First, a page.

Scaling Up - Meeting the Challenges of Teaching a Large Online Class

Concurrent Session 5

Session Materials

Brief Abstract

This interactive session explores the challenges faced while redesigning online and blended courses for large enrollment and explores ideas for scaling up activities and assessments.

Archivist Notes


Mayuko is a Team Leader for Instructional Media and Technology at the Center for Teaching, Learning & Technology at Illinois State University. At her current position, she oversees faculty support for learning management system and other instructional technology, offer consultations on course design and LMS & instructional technology integration to faculty who is interested in teaching face-to-face, online or blended courses. She has worked in higher education for 20+ years at various administrative and teaching positions. She has taught educational psychology, adolescent development, educational technology, and Japanese language courses at university level and has been incorporating technology in her teaching. Additionally, she is a big campus advocate for diversity and inclusion and internationalization of curriculum.
Having served in a range of instructional and administrative roles throughout my career, I currently serve as Coordinator of Blended and Online Learning in the Center for Teaching, Learning and Technology at Illinois State University, where I'm responsible for designing and delivering a full program of professional development opportunities for faculty interested in incorporating research-based, best practices of online and blended learning into their curriculum. I also serve as Instructional Assistant Professor in the Department of English. I compliment these positions at Illinois State by serving as Professional Development Facilitator, Master Reviewer, and Coordinator for the Quality Matters Program.

Extended Abstract

Distance education expands opportunity to an increasingly complex demographic of learners. But given the fiscal realities of contemporary education, the increase in opportunity and diversity that distance education provides is sometimes not matched with an optimum increase in resources. 
Best practice literature suggests the best online course size is 20 students (Keeton, 2004), but empirical research on effective class size for online learning is still limited and inconclusive (Orellana, 2006). Regardless of the research on the optimum enrollment cap for effective online learning, there is a growing trend among many higher education institutions to increase enrollment caps in online courses due to resource constraints and student graduation needs. Given this trend of increasing class size, instructors must address the challenges of teaching large online courses (Elison-Bowers, Sand, Barlow & Wing, 2011).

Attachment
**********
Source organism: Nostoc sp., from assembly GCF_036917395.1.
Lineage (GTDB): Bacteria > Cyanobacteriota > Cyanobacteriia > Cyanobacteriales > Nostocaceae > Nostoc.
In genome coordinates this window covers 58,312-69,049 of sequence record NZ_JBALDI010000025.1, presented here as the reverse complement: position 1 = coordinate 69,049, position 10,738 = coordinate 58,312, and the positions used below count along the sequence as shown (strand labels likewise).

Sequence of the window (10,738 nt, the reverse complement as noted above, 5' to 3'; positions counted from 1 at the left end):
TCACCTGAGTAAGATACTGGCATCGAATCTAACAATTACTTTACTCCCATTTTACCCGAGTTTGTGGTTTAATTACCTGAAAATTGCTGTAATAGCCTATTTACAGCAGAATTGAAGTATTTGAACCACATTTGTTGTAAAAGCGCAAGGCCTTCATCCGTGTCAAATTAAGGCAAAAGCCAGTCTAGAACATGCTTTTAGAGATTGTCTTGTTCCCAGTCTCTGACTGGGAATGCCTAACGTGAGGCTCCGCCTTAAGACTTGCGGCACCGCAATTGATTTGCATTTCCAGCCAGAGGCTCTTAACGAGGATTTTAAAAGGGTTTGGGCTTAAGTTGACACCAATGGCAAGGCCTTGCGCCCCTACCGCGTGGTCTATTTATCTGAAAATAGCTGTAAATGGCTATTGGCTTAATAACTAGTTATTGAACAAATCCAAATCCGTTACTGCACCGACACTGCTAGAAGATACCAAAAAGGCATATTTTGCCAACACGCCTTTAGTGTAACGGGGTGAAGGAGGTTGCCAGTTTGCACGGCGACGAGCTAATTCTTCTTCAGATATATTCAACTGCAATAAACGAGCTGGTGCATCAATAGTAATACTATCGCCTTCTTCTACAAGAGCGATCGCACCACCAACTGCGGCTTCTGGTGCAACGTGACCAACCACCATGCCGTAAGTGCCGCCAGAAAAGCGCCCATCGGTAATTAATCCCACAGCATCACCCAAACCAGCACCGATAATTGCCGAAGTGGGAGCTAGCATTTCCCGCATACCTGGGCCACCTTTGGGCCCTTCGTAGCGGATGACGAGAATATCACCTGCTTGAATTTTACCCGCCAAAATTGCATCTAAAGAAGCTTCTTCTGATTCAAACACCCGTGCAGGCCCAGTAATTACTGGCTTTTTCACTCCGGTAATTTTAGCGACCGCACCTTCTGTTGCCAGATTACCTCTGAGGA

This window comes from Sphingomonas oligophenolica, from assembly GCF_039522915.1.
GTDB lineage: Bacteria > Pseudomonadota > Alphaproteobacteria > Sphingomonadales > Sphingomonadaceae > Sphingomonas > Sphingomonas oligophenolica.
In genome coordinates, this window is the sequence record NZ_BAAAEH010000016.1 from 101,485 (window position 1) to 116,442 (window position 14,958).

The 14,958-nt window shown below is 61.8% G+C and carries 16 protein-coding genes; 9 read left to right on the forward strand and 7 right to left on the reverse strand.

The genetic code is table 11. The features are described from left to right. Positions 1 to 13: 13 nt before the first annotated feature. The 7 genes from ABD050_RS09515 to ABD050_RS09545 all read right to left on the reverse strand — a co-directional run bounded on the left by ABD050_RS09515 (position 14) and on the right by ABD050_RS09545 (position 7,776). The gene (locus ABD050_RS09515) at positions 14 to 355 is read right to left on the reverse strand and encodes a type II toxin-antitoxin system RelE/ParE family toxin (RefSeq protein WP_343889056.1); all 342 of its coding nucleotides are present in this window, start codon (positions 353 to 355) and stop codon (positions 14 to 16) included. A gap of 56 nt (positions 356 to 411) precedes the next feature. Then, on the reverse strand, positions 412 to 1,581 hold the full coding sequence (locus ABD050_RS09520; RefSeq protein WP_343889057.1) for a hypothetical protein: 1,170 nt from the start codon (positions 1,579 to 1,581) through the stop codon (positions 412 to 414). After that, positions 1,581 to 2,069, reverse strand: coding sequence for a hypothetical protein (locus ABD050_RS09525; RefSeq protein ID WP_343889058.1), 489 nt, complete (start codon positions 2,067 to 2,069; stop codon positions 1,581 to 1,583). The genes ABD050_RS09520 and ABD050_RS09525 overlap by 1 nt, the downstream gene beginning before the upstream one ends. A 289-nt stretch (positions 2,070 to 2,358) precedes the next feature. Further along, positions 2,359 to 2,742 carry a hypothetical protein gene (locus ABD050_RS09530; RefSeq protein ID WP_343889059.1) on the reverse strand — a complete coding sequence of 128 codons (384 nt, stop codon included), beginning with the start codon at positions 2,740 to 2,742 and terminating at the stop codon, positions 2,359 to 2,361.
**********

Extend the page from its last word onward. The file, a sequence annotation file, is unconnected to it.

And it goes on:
In this session, we will identify and address the challenges of maintaining an effective learning environment in large online courses (50+ student enrollment).  We will then explore possible solutions through a guided discussion in which participants collaboratively brainstorm ideas for effective ways to address these challenges of teaching large online courses – focusing on but not limiting to course design, communication, interaction, assessment and the expanded roles of teaching assistants. 
By the end of the session, participants will have a list of ideas for teaching large online courses and will feel confident in their ability to scale up to large online courses. 
Learning Objectives:
* Identify the challenges instructors face in maintaining an effective learning environment in large enrollment online classes (50+ students).
* Examine various types of challenges including class communication, scalability of assessments, and learner engagement and interactions.
* Collaboratively brainstorm potential solutions for the challenges for instructional design and teaching strategies.
Take away that the participants can expect:
* A list of literature review on the topic
* Ideas in instructional design and teaching strategies that benefit large online courses (generated in brainstorm process above)
* Expanded network of supporting colleagues who can help address the challenges of large online courses
* Confidence in your ability to scale up to and effectively facilitate large online courses 
Elison-Bowers, P., Sand, J., Rose Barlow, M., & Wing, T. (2011). Strategies for managing large online classes. International Journal of Learning, 18, 57-66.
Keeton, M.T. (2004). Best online instructional practices: Report of phase I of an ongoing study. Journal of Asynchronous Learning Networks, 8, 75-100.
Orellana, A. (2006). Class size and interaction in online courses. The Quarterly Review of Distance Education, 7, 229-248.